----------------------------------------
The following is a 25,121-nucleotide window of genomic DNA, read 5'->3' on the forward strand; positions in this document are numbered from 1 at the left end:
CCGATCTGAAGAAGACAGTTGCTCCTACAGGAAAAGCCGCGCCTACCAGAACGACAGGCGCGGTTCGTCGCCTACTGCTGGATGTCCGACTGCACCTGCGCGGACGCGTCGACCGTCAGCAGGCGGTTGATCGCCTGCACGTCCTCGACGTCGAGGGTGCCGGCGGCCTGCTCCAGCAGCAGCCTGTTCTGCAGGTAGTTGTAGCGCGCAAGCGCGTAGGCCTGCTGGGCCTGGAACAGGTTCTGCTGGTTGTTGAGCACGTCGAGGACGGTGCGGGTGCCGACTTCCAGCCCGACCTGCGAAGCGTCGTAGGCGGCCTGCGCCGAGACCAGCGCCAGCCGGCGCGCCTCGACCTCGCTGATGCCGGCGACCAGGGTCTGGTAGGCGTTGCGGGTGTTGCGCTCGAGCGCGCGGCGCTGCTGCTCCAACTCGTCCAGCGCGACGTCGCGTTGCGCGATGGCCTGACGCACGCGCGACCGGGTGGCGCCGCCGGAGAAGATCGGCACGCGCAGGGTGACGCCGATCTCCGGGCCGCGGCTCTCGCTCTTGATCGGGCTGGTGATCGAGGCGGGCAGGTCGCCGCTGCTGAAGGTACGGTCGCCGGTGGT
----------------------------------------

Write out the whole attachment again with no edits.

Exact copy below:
The following is a 25,121-nucleotide window of genomic DNA, read 5'->3' on the forward strand; positions in this document are numbered from 1 at the left end:
CCGATCTGAAGAAGACAGTTGCTCCTACAGGAAAAGCCGCGCCTACCAGAACGACAGGCGCGGTTCGTCGCCTACTGCTGGATGTCCGACTGCACCTGCGCGGACGCGTCGACCGTCAGCAGGCGGTTGATCGCCTGCACGTCCTCGACGTCGAGGGTGCCGGCGGCCTGCTCCAGCAGCAGCCTGTTCTGCAGGTAGTTGTAGCGCGCAAGCGCGTAGGCCTGCTGGGCCTGGAACAGGTTCTGCTGGTTGTTGAGCACGTCGAGGACGGTGCGGGTGCCGACTTCCAGCCCGACCTGCGAAGCGTCGTAGGCGGCCTGCGCCGAGACCAGCGCCAGCCGGCGCGCCTCGACCTCGCTGATGCCGGCGACCAGGGTCTGGTAGGCGTTGCGGGTGTTGCGCTCGAGCGCGCGGCGCTGCTGCTCCAACTCGTCCAGCGCGACGTCGCGTTGCGCGATGGCCTGACGCACGCGCGACCGGGTGGCGCCGCCGGAGAAGATCGGCACGCGCAGGGTGACGCCGATCTCCGGGCCGCGGCTCTCGCTCTTGATCGGGCTGGTGATCGAGGCGGGCAGGTCGCCGCTGCTGAAGGTACGGTCGCCGGTGGT